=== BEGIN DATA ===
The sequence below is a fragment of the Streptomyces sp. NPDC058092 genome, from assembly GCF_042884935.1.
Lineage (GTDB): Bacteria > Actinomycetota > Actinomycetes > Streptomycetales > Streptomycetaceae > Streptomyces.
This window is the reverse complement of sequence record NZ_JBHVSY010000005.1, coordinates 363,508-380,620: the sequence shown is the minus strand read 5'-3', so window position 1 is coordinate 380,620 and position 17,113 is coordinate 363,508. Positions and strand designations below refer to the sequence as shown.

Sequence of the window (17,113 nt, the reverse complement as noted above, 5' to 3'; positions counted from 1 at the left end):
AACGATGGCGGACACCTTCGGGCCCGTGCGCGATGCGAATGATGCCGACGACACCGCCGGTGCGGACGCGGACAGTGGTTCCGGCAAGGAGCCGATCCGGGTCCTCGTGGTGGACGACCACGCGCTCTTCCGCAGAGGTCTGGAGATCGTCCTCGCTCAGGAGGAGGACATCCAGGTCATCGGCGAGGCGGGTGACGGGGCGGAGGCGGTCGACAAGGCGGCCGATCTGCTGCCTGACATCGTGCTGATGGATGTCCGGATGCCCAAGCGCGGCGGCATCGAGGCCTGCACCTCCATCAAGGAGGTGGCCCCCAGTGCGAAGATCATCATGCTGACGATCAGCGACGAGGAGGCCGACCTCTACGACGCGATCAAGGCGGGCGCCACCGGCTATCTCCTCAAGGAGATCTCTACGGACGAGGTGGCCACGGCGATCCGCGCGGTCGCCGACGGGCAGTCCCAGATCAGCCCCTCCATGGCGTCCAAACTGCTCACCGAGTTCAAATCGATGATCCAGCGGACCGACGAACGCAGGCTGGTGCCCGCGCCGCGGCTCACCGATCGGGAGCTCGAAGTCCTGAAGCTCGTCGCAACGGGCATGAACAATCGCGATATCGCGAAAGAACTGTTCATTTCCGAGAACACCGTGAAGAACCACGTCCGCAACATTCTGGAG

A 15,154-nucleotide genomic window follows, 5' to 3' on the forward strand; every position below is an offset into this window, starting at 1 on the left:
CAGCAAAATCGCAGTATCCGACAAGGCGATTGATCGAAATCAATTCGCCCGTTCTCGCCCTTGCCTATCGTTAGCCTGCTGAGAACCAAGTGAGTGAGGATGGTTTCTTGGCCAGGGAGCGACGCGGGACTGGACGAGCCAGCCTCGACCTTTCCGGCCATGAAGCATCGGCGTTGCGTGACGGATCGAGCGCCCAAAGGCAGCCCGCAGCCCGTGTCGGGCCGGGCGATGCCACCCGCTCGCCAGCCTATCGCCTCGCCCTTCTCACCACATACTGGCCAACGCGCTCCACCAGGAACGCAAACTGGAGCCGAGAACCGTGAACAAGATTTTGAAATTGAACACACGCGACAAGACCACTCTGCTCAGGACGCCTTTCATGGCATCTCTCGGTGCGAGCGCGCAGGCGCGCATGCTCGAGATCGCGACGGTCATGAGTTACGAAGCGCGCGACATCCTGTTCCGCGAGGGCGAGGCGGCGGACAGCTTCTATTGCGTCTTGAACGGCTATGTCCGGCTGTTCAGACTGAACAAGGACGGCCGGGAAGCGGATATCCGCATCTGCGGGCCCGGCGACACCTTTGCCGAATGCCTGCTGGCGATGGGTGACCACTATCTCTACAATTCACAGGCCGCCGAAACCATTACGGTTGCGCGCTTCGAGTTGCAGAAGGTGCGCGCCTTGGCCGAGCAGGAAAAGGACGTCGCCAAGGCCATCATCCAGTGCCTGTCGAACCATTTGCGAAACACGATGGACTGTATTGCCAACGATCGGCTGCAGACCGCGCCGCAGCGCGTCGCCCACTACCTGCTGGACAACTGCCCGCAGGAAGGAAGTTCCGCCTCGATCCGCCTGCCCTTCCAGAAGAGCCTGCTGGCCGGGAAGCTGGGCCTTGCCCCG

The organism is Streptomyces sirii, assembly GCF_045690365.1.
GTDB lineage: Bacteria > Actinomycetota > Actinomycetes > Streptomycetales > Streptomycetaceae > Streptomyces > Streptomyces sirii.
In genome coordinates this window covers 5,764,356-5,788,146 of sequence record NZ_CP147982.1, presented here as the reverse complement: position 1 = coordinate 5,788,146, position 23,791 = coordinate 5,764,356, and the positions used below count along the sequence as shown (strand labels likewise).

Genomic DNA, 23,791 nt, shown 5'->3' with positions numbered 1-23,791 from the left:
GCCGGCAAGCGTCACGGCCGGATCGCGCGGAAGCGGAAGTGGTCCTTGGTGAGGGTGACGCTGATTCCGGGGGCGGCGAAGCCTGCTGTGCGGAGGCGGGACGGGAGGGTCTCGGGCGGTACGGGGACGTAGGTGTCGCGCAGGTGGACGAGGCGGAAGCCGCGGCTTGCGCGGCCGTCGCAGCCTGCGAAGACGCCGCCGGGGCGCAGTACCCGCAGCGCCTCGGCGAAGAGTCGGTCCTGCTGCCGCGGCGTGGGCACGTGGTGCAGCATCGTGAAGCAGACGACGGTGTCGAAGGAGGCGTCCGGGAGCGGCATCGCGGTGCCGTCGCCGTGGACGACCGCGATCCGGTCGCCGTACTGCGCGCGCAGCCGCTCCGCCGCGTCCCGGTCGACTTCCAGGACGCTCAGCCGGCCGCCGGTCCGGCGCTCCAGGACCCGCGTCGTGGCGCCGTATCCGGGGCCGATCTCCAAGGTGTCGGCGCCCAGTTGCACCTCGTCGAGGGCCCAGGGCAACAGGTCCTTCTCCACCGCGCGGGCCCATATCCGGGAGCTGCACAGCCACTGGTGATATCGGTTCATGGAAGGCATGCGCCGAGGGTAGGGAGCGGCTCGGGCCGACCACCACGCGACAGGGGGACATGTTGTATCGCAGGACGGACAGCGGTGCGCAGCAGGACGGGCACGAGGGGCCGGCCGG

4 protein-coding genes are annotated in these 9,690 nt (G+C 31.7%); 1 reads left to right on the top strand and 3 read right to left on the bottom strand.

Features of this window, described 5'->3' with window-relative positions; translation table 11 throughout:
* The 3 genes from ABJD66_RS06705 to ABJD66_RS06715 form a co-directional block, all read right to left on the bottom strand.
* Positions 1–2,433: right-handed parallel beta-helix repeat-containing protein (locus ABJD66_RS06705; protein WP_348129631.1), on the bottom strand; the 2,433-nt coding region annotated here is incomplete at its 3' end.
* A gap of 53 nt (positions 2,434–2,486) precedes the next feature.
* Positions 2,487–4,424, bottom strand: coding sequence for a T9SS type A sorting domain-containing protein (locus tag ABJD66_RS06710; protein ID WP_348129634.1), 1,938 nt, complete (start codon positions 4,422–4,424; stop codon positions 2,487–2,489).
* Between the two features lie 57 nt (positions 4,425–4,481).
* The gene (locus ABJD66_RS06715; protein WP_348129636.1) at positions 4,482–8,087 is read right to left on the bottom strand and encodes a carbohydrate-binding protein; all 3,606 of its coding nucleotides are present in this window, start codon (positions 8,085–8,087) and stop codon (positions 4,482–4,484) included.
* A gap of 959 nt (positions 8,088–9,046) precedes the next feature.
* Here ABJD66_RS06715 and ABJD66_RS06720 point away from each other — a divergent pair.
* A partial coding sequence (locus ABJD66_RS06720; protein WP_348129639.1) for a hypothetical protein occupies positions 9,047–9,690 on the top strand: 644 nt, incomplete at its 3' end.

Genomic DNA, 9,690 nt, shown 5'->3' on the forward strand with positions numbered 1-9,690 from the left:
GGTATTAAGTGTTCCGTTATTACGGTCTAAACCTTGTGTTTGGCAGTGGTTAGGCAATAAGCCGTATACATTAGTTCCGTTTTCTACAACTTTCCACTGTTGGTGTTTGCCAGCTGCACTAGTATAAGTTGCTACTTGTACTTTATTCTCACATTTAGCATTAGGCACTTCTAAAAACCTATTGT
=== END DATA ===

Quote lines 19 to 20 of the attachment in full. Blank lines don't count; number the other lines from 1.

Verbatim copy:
* Between the two features lie 57 nt (positions 4,425–4,481).
* The gene (locus ABJD66_RS06715; protein WP_348129636.1) at positions 4,482–8,087 is read right to left on the bottom strand and encodes a carbohydrate-binding protein; all 3,606 of its coding nucleotides are present in this window, start codon (positions 8,085–8,087) and stop codon (positions 4,482–4,484) included.